Vast swaths of the US have yet to be tapped for wind energy, partly on account of politics and partly because wind speeds in those areas are less than optimal. Only the voting public can take care of the political end. Meanwhile, engineers and innovators are hammering away at the wind speed issue, which can be solved by building taller wind turbine towers. That’s not as easy as it sounds, but GE Renewable Energy is banking on 3D printing to overcome the obstacles.

Why Not Taller Wind Turbines?

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Apr 21, 2022

Sapphire fiber could enable cleaner energy and air-travel

Posted by in categories: electronics, energy

Oxford University researchers have developed a sensor made of sapphire fiber that can tolerate extreme temperatures, with the potential to enable significant improvements in efficiency and emission reduction in aerospace and power generation.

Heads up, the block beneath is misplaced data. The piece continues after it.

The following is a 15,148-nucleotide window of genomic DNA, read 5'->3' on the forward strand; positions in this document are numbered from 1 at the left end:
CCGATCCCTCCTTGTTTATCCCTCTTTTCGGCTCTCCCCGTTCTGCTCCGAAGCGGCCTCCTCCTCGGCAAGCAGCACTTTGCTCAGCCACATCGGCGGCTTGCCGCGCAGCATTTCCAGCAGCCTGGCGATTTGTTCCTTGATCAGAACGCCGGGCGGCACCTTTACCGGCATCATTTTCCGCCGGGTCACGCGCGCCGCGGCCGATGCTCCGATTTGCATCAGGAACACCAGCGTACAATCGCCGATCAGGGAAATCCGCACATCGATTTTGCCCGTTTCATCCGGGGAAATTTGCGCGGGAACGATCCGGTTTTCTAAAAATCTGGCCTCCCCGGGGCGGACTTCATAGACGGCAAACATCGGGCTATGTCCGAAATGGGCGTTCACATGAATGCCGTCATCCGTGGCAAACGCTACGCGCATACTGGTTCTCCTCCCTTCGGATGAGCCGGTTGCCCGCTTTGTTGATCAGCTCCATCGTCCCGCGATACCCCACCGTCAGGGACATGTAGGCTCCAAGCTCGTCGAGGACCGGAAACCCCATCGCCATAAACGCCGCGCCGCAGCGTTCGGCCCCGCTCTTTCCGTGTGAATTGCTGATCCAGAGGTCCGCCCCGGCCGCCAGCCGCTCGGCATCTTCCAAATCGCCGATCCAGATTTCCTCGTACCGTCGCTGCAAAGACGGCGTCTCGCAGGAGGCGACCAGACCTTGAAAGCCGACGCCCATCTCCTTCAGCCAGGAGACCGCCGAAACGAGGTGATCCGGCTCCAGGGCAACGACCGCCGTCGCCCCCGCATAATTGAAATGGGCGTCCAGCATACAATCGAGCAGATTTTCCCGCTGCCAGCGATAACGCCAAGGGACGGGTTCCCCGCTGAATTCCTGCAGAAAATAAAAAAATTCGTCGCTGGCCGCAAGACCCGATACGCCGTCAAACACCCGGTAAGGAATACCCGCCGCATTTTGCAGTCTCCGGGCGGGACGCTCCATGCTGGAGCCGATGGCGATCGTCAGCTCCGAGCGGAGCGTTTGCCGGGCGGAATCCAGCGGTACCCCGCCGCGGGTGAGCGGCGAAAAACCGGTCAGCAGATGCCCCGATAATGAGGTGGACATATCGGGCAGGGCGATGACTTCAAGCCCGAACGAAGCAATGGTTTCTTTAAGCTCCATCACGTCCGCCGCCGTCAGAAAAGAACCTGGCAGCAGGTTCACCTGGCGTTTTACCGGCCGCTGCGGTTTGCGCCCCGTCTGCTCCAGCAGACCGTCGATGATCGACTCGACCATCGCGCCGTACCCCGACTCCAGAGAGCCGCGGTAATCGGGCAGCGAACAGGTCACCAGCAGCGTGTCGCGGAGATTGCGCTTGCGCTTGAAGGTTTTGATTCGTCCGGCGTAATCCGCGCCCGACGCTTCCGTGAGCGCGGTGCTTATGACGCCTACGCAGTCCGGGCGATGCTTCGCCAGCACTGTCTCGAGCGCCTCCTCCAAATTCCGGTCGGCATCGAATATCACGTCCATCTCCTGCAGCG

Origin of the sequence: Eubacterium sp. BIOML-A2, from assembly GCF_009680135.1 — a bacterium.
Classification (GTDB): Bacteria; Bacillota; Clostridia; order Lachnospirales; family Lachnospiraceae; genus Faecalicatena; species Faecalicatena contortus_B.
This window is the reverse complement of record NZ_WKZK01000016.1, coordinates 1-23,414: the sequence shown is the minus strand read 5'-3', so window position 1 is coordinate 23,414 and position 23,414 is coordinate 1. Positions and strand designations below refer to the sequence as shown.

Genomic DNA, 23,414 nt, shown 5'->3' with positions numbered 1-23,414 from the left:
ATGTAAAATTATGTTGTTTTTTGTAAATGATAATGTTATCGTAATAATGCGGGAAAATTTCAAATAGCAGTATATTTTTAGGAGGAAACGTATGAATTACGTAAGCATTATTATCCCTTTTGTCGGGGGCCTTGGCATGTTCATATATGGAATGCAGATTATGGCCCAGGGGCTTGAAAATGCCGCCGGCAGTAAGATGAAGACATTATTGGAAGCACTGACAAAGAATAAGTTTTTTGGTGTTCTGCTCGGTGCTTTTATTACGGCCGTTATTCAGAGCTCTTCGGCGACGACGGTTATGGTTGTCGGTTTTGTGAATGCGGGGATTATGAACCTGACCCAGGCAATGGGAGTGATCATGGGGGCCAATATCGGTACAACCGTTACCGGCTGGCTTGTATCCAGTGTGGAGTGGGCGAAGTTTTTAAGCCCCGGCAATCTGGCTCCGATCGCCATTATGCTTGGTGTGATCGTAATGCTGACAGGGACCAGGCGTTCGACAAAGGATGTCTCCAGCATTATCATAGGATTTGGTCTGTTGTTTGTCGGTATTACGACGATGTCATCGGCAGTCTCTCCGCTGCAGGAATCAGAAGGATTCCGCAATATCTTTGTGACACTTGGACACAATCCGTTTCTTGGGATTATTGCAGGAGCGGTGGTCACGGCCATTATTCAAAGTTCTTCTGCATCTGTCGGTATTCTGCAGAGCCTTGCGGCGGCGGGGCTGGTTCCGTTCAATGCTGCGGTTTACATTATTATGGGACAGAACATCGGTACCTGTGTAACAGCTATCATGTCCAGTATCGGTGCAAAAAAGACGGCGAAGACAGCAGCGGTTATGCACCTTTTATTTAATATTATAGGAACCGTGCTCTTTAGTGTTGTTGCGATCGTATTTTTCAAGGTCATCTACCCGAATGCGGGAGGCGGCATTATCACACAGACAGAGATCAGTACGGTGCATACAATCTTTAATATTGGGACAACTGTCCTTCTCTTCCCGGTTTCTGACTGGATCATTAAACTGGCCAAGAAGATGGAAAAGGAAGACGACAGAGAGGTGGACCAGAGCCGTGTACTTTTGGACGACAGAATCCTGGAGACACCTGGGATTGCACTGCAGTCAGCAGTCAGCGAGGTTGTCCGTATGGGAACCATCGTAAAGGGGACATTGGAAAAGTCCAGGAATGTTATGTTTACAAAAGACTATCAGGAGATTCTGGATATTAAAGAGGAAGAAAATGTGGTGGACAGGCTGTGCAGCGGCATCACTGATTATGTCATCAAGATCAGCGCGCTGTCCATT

The work, published in the journal Optics Express, uses a sapphire —a thread of industrially grown sapphire less than half a millimeter thick—which can withstand temperatures over 2000°C. When light is injected onto one end of the sapphire fiber, some is reflected back from a point along the fiber which has been modified to be sensitive to temperature (known as a Bragg grating). The wavelength (color) of this reflected light is a measure of the temperature at that point.

The research resolves a 20-year-old problem with existing sensors—while the sapphire fiber seems very thin, in comparison to the wavelength of light it is huge. This means that the light can take many different paths along the sapphire fiber, which results in many different wavelengths being reflected at once. The researchers overcame this problem by writing a channel along the length of the fiber, such that the light is contained within a tiny cross-section, one-hundredth of a millimeter in diameter. With this approach, they were able to make a sensor that predominantly reflects a single wavelength of light.